San Antonio’s transit agency will not have a significant budget shortfall over the next few years and should be able to weather the coronavirus pandemic without cutting bus service, according to top City officials.
Last week, VIA Metropolitan Transit released budget projections showing $126.2 million in shortfalls over the next five years, a deficit that even factored in $93 million that VIA anticipates in federal coronavirus relief funding.
VIA’s budget estimates came as its officials signaled their plans to go ahead with a proposition to shift a one-eighth-cent sales tax away from aquifer and trail funding and toward transit. VIA President and CEO Jeff Arndt said last week that without the additional sales tax revenue, the agency might have to cut a third of its routes, affecting 150,000 riders of its fixed-route buses and 1,400 disabled users of its VIAtrans services.
But in a memo to City Council members Monday, City Manager Erik Walsh offered different conclusions, citing an analysis of VIA’s budget numbers by City Chief Financial Officer Ben Gorzell.
Instead of the $126.2 million deficit over five years, the transit authority would only have a “modest” deficit of $10.9 million by 2023, increasing to $59.4 million by 2025, Walsh wrote. He called these reduced shortfalls “manageable.”
“My assumption is that VIA would manage their budget and services much like other public entities are having to do in these times, closely monitor economic and financial conditions as they evolve, and adjust accordingly,” Walsh’s memo states.
In a statement later Monday, VIA officials cited $111.3 million as their current estimate for the transit agency’s budget shortfall. The City’s estimate is $52 million lower than VIA’s because the City is factoring in roughly $10 million in annual funding to VIA that VIA officials say would require City Council approval each year. VIA’s estimate excludes that funding.
“The forecast will change as new numbers become available,” the VIA statement reads. “This does not negate the validity of our current or previous projections that are based on the information available at the time.”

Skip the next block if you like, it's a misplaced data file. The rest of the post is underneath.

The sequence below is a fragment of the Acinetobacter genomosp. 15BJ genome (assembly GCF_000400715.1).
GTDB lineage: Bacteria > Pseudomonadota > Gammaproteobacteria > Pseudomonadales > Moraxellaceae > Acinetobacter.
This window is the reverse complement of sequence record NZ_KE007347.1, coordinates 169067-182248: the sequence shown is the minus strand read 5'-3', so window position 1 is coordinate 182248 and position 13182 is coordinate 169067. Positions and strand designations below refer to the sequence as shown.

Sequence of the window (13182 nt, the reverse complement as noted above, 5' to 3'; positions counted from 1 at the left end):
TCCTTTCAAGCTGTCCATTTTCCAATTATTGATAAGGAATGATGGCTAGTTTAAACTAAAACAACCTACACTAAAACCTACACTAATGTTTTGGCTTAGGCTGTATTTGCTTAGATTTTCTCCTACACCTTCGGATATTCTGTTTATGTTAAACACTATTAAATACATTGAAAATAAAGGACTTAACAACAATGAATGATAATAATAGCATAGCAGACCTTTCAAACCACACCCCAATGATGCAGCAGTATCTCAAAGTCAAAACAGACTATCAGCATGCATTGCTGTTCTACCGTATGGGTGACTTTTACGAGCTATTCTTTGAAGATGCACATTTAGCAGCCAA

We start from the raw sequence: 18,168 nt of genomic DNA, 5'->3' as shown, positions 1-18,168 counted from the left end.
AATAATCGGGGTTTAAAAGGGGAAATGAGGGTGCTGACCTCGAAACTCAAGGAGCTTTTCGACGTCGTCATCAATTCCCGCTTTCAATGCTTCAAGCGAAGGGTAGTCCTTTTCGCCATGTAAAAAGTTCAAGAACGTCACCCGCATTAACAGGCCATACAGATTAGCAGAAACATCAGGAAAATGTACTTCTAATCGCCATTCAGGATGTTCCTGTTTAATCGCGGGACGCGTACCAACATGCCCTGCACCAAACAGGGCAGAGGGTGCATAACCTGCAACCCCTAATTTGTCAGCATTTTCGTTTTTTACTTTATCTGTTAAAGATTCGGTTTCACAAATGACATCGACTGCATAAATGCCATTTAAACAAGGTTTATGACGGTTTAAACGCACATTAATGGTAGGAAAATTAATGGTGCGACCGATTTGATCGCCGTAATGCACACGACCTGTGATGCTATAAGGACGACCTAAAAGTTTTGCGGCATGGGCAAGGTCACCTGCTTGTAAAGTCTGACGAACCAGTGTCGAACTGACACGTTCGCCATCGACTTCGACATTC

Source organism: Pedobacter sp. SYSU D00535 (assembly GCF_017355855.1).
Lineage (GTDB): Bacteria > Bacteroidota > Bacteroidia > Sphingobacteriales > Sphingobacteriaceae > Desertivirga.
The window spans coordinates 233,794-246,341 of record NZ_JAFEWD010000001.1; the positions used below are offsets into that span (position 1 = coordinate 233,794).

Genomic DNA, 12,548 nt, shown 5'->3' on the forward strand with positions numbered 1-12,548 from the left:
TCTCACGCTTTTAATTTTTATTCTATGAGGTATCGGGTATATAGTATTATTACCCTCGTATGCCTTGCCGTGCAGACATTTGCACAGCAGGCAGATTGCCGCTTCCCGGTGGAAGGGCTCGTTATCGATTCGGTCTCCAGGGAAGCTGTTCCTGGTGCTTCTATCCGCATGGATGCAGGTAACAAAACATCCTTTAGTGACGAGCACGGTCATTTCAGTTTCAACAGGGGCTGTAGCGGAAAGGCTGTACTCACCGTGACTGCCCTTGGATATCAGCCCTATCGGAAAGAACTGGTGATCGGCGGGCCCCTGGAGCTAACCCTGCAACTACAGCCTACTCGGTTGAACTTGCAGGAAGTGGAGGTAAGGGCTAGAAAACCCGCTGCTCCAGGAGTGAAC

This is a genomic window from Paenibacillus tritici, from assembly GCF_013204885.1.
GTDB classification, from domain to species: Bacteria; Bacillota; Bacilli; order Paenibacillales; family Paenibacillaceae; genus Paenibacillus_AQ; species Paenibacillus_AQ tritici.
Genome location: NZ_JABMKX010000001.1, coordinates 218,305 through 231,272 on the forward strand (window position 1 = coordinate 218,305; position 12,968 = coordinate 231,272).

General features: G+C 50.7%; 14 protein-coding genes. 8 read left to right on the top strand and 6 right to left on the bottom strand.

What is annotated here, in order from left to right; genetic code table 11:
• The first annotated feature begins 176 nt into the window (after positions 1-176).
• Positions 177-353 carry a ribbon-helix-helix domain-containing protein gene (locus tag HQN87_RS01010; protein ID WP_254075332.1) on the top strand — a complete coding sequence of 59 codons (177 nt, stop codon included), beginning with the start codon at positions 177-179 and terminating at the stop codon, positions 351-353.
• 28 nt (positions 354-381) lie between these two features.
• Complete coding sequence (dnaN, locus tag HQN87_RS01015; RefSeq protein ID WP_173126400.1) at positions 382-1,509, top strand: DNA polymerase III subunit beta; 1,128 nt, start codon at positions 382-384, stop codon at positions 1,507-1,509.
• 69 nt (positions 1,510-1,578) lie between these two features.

The competing budget numbers are the latest sign of a break between City leaders and their counterparts at VIA, the independent regional transit agency operating 90 bus lines in Bexar County.
San Antonio Mayor Ron Nirenberg was once the biggest champion of shifting more sales tax funding to VIA. Expanding transit is a cornerstone of Nirenberg’s policies to fight climate change and reduce suburban sprawl, among other goals. However, the mayor has recently said the sales tax vote should be postponed for now in the wake of the coronavirus pandemic.
“The City’s analysis has shown there is not a cash-flow problem at VIA,” Nirenberg told the Rivard Report on Monday. “And there is no reason to suggest that the most disadvantaged members of our community and transit-dependent residents will be without service through this pandemic and recovery effort.”
At its meeting Tuesday, the VIA board could vote to provide formal notice about putting the sales tax shift on the November ballot, even without the support of Nirenberg and Bexar County Judge Nelson Wolff. (Technically, the vote would come from the Advanced Transportation District, which uses a quarter-cent of sales tax revenue to fund transportation projects from VIA, the City of San Antonio, and the Texas Department of Transportation. VIA’s board also functions as the ATD board.)
In his memo, Walsh said the $126.2 million deficit was partly the result of VIA’s assumptions that it wouldn’t get $10 million per year in City funding in exchange for more frequent buses on 18 routes. The City’s five-year financial forecasts include plans to continue giving VIA that money, Walsh wrote.
VIA officials said in their statement that they are “encouraged by the new commitment from City staff and the mayor to provide $50 million over five years” and that they “appreciate this step toward narrowing the funding gap and [helping] us avoid severe service or labor cuts.” The agency’s staff and leadership held a conference call with counterparts from Wolff’s and Nirenberg’s offices and City staff on Monday to discuss the issues.
“We are on a path to find a workable solution that we believe will keep VIA from having to make additional service cuts that would negatively impact our riders as the community works together to recover from this pandemic,” the VIA statement read.
VIA also based its original deficit number on sales tax forecasts from earlier in the year that have since been updated, Walsh said. VIA’s economic consultant has upped its sales tax revenue estimate, saying that VIA will likely get $190 million this fiscal year instead of $152.6 million as originally projected.
With higher-than-expected revenue expected to roll in from the City and the sales tax, the $93 million in emergency funding should then help VIA plug its budget holes in future years, Walsh’s memo states.